Escherichia coli Antibiotic Resistance
Escherichia coli Antibiotic Resistance Database
Escherichia coli accounts for 17.3% of clinical infections requiring hospitalization and is the second most common source of infection behind Staphylococcus aureus (18.8%). Among outpatient infections, E. coli is the most common organism (38.6%). Currently, we are witnessing the disturbing emergence of new pathogenic E. coli strains, such as diarrheagenic O157:H7, and an increase in urinary tract pathogens. In the U.S., E. coli related urinary tract infections kill ~7200 persons annually, and the annual mortality associated with E. coli bacteremia in the U.S. is around 36,000-40,000 (Russo & Johnson, 2003); globally, ~1 million people die from diarrheagenic E. coli infections, mostly children and immunocompromised individuals. In contrast, most E. coli isolated from the gut exist as commensals and are an essential component of the flora of a healthy human and, indeed, of most animals. This ubiquitous commensal population, however, constitutes an enormous reservoir from which pathogenic strains continually emerge. The ability for E. coli to exist as a human-adapted commensal compounded with its natural tendency for frequent genetic exchange, its ubiquitous presence, and the enormous, diverse, and largely uncharacterized reservoir of genetic variation found within the species' collective genomes all contribute to the emergence of new pathogenic strains. By significantly expanding comparative genomics to a population scale we will peer into the E. coli population, with previously unattainable resolution, and identify the genetic pathways leading to the emergence of human-adapted, pathogenic strains.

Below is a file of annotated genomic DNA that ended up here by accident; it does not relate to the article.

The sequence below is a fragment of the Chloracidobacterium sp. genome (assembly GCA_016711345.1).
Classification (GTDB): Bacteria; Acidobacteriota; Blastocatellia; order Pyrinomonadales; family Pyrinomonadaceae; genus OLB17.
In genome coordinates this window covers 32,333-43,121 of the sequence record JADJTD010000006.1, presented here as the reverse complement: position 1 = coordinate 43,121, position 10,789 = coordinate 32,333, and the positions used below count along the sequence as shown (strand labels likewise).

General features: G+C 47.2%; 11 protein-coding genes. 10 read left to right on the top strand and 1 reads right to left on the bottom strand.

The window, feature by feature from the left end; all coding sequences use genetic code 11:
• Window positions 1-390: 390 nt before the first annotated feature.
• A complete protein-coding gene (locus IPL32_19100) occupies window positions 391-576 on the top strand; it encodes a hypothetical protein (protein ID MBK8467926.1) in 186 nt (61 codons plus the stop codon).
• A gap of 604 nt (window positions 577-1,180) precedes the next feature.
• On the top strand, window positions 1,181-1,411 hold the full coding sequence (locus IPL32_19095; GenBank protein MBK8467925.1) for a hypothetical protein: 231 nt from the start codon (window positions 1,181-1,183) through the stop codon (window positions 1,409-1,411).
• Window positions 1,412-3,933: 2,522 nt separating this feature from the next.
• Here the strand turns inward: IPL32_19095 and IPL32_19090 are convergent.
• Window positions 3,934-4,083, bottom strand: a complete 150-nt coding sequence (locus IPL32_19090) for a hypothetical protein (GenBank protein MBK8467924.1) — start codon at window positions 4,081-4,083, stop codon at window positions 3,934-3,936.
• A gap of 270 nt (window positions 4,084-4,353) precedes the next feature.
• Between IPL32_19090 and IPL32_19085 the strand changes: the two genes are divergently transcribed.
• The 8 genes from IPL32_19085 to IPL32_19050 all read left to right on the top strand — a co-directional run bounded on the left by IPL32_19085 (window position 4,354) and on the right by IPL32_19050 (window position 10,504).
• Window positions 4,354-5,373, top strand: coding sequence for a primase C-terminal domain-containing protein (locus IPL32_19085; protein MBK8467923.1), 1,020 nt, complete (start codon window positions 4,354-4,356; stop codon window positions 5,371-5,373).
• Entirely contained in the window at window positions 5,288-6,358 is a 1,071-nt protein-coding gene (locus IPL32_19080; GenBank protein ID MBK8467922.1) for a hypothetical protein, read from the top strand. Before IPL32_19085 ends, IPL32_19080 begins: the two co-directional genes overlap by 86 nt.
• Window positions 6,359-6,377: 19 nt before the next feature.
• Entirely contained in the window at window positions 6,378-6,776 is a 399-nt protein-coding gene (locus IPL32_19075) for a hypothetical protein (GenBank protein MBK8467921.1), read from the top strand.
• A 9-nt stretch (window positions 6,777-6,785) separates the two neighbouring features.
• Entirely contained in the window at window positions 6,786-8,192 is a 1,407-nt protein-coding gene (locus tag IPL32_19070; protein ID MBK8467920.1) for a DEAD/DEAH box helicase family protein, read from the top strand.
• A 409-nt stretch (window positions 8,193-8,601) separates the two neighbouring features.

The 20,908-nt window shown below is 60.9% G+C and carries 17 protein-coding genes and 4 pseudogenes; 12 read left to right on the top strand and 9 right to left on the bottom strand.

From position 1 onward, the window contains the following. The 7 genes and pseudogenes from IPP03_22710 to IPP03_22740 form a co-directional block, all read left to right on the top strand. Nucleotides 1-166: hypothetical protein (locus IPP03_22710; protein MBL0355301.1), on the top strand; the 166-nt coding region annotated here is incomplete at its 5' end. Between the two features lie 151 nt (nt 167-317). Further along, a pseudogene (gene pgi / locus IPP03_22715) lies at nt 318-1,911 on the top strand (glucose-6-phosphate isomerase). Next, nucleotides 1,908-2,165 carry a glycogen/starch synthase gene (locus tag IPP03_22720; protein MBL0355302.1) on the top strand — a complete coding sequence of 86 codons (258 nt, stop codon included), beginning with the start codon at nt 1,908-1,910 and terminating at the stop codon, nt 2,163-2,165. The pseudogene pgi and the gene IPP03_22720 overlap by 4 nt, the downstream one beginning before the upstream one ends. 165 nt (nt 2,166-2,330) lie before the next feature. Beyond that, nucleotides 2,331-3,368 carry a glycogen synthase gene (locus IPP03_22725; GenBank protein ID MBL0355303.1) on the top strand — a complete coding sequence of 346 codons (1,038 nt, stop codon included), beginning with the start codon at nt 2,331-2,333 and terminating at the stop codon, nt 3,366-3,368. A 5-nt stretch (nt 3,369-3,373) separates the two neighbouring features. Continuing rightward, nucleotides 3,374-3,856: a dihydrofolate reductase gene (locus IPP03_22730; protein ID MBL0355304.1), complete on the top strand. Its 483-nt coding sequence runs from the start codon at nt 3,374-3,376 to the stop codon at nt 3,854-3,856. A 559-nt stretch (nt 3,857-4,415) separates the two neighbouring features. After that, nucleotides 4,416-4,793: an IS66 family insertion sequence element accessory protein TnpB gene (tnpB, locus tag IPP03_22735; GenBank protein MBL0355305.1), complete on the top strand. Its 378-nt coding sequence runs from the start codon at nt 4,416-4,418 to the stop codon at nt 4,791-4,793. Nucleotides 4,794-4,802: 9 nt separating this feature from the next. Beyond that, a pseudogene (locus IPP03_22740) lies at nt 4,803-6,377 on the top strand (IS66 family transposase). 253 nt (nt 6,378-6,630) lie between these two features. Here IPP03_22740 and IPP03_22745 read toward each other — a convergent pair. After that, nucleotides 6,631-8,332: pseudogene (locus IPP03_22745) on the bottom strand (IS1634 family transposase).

This project has five main foci:
What is the genetic diversity within E. coli and how is it generated? We propose to sequence E. coli genomes representing all four phylogenetic sub?species groups and to encompass numerous commensal and pathogenic isolates, as well as rarely characterized environmental isolates. This broad genomic survey will define the genetic diversity within E. coli. We will characterize the diversity both in terms of nucleotide variation and the variability of loci. By comparing differences between phylogenetic sub-species groups we will be able to reconstruct the evolutionary 'history' of E. coli in terms of both the core genome and the pan-genome and identify the types of variation driving evolution of human adapted and pathogenic strains. We will be able to determine if there are groups that are more likely to evolve pathogenic traits or serve as genetic reservoirs for such traits.
Are there traits that promote the acquisition of virulence or antibiotic resistance? One of the key components in the evolution of virulence and antibiotic resistance is the acquisition of mobile genetic elements, such as conjugative transposons, integrons, and plasmids. Certain plasmid incompatibility groups and integron classes are associated with particular lineages, but the molecular mechanisms are unknown. A phylogenetically coherent sampling of E. coli genomes will allow us to determine the phylogenetic components of virulence and resistance and the associated mechanisms promoting exchange of genetic elements.